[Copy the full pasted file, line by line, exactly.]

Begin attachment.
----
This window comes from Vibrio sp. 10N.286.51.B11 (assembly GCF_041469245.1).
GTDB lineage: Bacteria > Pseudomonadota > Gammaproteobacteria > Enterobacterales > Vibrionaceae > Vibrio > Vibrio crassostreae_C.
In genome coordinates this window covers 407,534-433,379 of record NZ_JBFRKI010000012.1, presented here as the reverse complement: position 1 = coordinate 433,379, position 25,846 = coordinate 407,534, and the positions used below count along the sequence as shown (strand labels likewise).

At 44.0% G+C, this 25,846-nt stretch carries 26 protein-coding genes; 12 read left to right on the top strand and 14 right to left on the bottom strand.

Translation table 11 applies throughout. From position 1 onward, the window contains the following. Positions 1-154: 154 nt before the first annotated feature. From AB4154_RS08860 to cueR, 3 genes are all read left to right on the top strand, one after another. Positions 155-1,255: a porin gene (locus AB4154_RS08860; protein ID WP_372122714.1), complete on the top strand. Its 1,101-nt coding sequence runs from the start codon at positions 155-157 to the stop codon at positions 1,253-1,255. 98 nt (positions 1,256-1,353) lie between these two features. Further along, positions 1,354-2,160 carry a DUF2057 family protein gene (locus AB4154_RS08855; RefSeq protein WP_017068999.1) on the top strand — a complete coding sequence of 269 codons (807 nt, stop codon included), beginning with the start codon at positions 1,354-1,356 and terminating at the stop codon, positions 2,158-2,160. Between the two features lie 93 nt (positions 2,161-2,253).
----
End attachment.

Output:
This window comes from Vibrio sp. 10N.286.51.B11 (assembly GCF_041469245.1).
GTDB lineage: Bacteria > Pseudomonadota > Gammaproteobacteria > Enterobacterales > Vibrionaceae > Vibrio > Vibrio crassostreae_C.
In genome coordinates this window covers 407,534-433,379 of record NZ_JBFRKI010000012.1, presented here as the reverse complement: position 1 = coordinate 433,379, position 25,846 = coordinate 407,534, and the positions used below count along the sequence as shown (strand labels likewise).

At 44.0% G+C, this 25,846-nt stretch carries 26 protein-coding genes; 12 read left to right on the top strand and 14 right to left on the bottom strand.

Translation table 11 applies throughout. From position 1 onward, the window contains the following. Positions 1-154: 154 nt before the first annotated feature. From AB4154_RS08860 to cueR, 3 genes are all read left to right on the top strand, one after another. Positions 155-1,255: a porin gene (locus AB4154_RS08860; protein ID WP_372122714.1), complete on the top strand. Its 1,101-nt coding sequence runs from the start codon at positions 155-157 to the stop codon at positions 1,253-1,255. 98 nt (positions 1,256-1,353) lie between these two features. Further along, positions 1,354-2,160 carry a DUF2057 family protein gene (locus AB4154_RS08855; RefSeq protein WP_017068999.1) on the top strand — a complete coding sequence of 269 codons (807 nt, stop codon included), beginning with the start codon at positions 1,354-1,356 and terminating at the stop codon, positions 2,158-2,160. Between the two features lie 93 nt (positions 2,161-2,253).